American History, Desert Christian, Desert Christian High School, education, field trip, high school teacher, history teacher, social studies, social studies teacher, teaching, tucson, US History, veteran, Vietnam, WWII
Earlier this month my US History classes visited a local retirement home, Fellowship Square, to interview the WWII and Vietnam veterans residing there. Obviously, listening to real stories from the people who experienced them is a better learning opportunity than me attempting to recount war history in the classroom. I am grateful to Chaplain Al Story, who has helped me arrange this extremely beneficial field trip for the last two years. Not only do the next generation of students gain a deeper understanding of history, but the elders in our local community are able to share their stories and impart bits of wisdom they might otherwise not get the opportunity to do.
Here are screenshots of the PDF the class put together as a result of our time spent with these wonderful veterans.
American History, arizona, Desert Christian, Desert Christian High School, education, Father Kino, field trip, high school teacher, history teacher, missionaries, San Xavier, social studies, social studies teacher, tucson, US History, westward expansion
Field trips bring history to life; they take classroom learning to the next level, where students can touch, feel, and truly ingest content. I love taking students on field trips, and at Desert Christian High School, I have the freedom to do just that!
This month we’ve been discussing the era in American history called Westward Expansion. As a part of our studies in this era, we have explored the reasons for the European migration west. One such reason was missionary work: spreading the word of God to those who had not yet heard it. In Tucson, AZ, where our school is located, we happen to have a missionary church still standing from (actually even before) this era. Founded in 1692 by Father Francisco Kino, San Xavier is quite the historic place to visit.
Mission San Xavier, a part of New Spain, became a part of the new Republic of Mexico in 1821. Mexican material support for missions was non-existent, and in 1837 San Xavier’s last resident missionary in the 19th century departed the premises. Franciscan administration of all missions in the region came to an end in 1843 and secular clergy assumed responsibility for the churches, a circuit-riding Mexican priest visiting San Xavier perhaps once a year until the Mission became a part of the United States in June, 1854 with approval of the Gadsden Purchase.
During our field trip to the mission, students were asked to take photos of the mission and copious notes as the docent spoke. Back home for homework, these photos and notes were to be compiled into a “travel blog post,” whereby their “readers” could gain information about the mission and Father Kino, and see photos of both. Lastly, the students were to add in their recommendation (or not) of the tour and experience of the mission, so that “readers” could determine whether they would also want to visit. Below is a sampling of some excerpts and photos from the student’s “travel blog posts.”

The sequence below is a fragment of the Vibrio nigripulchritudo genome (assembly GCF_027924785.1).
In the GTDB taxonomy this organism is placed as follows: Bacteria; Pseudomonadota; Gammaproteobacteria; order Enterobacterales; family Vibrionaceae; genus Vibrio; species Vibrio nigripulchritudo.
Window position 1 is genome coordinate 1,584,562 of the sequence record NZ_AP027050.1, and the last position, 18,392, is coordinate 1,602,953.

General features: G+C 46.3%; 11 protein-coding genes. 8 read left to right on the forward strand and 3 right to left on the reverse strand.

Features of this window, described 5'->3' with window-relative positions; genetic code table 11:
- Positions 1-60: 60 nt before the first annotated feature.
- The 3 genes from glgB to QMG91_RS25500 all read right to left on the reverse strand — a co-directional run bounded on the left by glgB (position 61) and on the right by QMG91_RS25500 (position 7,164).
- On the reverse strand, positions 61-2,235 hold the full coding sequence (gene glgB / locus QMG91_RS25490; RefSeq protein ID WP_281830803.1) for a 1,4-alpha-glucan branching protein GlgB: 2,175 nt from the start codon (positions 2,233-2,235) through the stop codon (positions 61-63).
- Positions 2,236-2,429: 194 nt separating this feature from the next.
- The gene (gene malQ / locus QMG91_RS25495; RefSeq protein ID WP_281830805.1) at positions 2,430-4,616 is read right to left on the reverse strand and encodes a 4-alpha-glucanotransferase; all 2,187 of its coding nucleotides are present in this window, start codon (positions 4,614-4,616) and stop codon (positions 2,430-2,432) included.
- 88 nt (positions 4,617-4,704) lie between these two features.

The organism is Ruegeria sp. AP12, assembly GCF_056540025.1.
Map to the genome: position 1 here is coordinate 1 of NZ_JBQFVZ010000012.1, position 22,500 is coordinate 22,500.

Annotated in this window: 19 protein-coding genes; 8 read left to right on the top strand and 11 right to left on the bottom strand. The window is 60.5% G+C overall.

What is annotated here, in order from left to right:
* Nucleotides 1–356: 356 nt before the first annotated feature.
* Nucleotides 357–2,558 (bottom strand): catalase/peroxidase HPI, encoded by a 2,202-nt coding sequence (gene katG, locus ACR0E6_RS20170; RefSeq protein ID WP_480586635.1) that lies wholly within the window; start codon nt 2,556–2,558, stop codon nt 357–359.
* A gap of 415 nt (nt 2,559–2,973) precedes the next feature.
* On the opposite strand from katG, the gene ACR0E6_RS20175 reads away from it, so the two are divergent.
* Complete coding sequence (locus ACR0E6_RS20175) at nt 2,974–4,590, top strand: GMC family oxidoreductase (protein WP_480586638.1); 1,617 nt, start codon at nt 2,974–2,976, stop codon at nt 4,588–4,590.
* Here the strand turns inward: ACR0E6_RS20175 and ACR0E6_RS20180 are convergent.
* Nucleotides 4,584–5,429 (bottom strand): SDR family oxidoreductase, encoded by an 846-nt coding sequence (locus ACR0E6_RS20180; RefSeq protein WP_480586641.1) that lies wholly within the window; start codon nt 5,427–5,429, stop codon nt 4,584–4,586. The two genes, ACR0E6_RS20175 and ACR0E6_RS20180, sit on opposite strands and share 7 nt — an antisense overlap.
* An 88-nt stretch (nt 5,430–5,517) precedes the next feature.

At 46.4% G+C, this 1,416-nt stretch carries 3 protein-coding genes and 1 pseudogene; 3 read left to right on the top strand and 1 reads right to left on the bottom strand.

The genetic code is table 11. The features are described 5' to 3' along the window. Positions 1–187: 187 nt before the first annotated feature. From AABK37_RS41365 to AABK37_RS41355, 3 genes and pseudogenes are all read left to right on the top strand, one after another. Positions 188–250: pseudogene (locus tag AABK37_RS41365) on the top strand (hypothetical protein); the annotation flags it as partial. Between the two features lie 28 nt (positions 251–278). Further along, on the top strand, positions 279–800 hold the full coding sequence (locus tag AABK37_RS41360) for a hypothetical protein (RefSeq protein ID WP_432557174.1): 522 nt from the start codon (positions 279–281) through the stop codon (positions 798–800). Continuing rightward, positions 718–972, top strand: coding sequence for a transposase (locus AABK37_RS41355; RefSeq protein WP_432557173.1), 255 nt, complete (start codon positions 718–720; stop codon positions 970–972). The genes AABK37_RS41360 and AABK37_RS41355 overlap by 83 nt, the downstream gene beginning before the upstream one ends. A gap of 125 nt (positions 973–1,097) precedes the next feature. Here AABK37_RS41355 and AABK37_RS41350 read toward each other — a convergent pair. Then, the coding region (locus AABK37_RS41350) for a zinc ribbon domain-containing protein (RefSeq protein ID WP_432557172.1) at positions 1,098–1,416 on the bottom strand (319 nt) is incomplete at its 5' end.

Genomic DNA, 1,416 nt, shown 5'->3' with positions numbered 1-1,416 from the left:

——————— student work below ————————–
*On October 24, I had the pleasure of visiting, along with my US history class, the aged beauty of the San Xavier Mission. In all of its timeless design and intricate architecture, I could enjoy both design and history in an effortless blend (two developing interests of mine). Father Kino was the founding priest of the San Xavier mission. Though his activity in the mission itself might not have been as directly apparent as some might assume, his actions in establishing San Xavier were significant to US history, or more specifically, westward expansion.
*Father Kino was a man of sacrifice and compassion. He committed his life to the pursuit of the well-being of others. Aside from being the founding priest to the San Xavier Mission, Father Kino contributed much more to the surrounding area. In addition to San Xavier, Father Kino founded 20 other missions, however he never built a church. Hailing from Italy, his dream developed into wanting to become a missionary, and when a traumatic event enveloped his life, causing him to become ill, he cried out to God, swearing that if he recovered he would devote his life to God. Ironically, he only came to the San Xavier church about five or six times at most. He passed away in 1711 and was buried at Magdalena De Kino.
*All in all, I would not only recommend but insist that you find time, or rather make time, to visit the San Xavier Mission. Perhaps during your visit, you might just find a bit of yourself, if you’re lucky. History does not define us, but it does mold us. San Xavier, the church, Father Kino, as ancient as we may perceive them, are also apart of our history and play a certain effect in our modern day, thus when we learn more about history, we delve deeper into our own character and learn more about ourselves. Continue reading